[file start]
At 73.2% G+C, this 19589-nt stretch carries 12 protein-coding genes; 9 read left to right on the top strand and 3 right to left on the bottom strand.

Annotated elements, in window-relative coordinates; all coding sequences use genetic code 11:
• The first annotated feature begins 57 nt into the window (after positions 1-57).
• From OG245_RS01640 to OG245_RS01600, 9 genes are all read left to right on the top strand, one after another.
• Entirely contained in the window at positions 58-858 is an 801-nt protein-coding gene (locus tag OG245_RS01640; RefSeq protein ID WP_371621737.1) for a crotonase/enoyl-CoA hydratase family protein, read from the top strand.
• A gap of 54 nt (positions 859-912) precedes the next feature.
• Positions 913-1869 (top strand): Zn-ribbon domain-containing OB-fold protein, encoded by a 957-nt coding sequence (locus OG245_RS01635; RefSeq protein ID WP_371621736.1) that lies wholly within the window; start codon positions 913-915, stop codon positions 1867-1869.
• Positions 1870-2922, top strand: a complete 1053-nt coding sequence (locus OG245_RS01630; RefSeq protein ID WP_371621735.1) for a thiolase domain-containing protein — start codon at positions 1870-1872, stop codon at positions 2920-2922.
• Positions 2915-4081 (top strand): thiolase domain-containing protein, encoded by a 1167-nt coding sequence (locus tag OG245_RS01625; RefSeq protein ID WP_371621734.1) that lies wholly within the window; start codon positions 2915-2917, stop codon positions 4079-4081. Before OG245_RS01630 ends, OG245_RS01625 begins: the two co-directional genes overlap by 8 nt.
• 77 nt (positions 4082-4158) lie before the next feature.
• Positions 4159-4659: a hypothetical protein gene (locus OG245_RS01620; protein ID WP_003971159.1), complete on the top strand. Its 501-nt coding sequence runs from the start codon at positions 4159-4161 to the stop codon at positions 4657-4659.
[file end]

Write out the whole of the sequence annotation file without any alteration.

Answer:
At 73.2% G+C, this 19589-nt stretch carries 12 protein-coding genes; 9 read left to right on the top strand and 3 right to left on the bottom strand.

Annotated elements, in window-relative coordinates; all coding sequences use genetic code 11:
• The first annotated feature begins 57 nt into the window (after positions 1-57).
• From OG245_RS01640 to OG245_RS01600, 9 genes are all read left to right on the top strand, one after another.
• Entirely contained in the window at positions 58-858 is an 801-nt protein-coding gene (locus tag OG245_RS01640; RefSeq protein ID WP_371621737.1) for a crotonase/enoyl-CoA hydratase family protein, read from the top strand.
• A gap of 54 nt (positions 859-912) precedes the next feature.
• Positions 913-1869 (top strand): Zn-ribbon domain-containing OB-fold protein, encoded by a 957-nt coding sequence (locus OG245_RS01635; RefSeq protein ID WP_371621736.1) that lies wholly within the window; start codon positions 913-915, stop codon positions 1867-1869.
• Positions 1870-2922, top strand: a complete 1053-nt coding sequence (locus OG245_RS01630; RefSeq protein ID WP_371621735.1) for a thiolase domain-containing protein — start codon at positions 1870-1872, stop codon at positions 2920-2922.
• Positions 2915-4081 (top strand): thiolase domain-containing protein, encoded by a 1167-nt coding sequence (locus tag OG245_RS01625; RefSeq protein ID WP_371621734.1) that lies wholly within the window; start codon positions 2915-2917, stop codon positions 4079-4081. Before OG245_RS01630 ends, OG245_RS01625 begins: the two co-directional genes overlap by 8 nt.
• 77 nt (positions 4082-4158) lie before the next feature.
• Positions 4159-4659: a hypothetical protein gene (locus OG245_RS01620; protein ID WP_003971159.1), complete on the top strand. Its 501-nt coding sequence runs from the start codon at positions 4159-4161 to the stop codon at positions 4657-4659.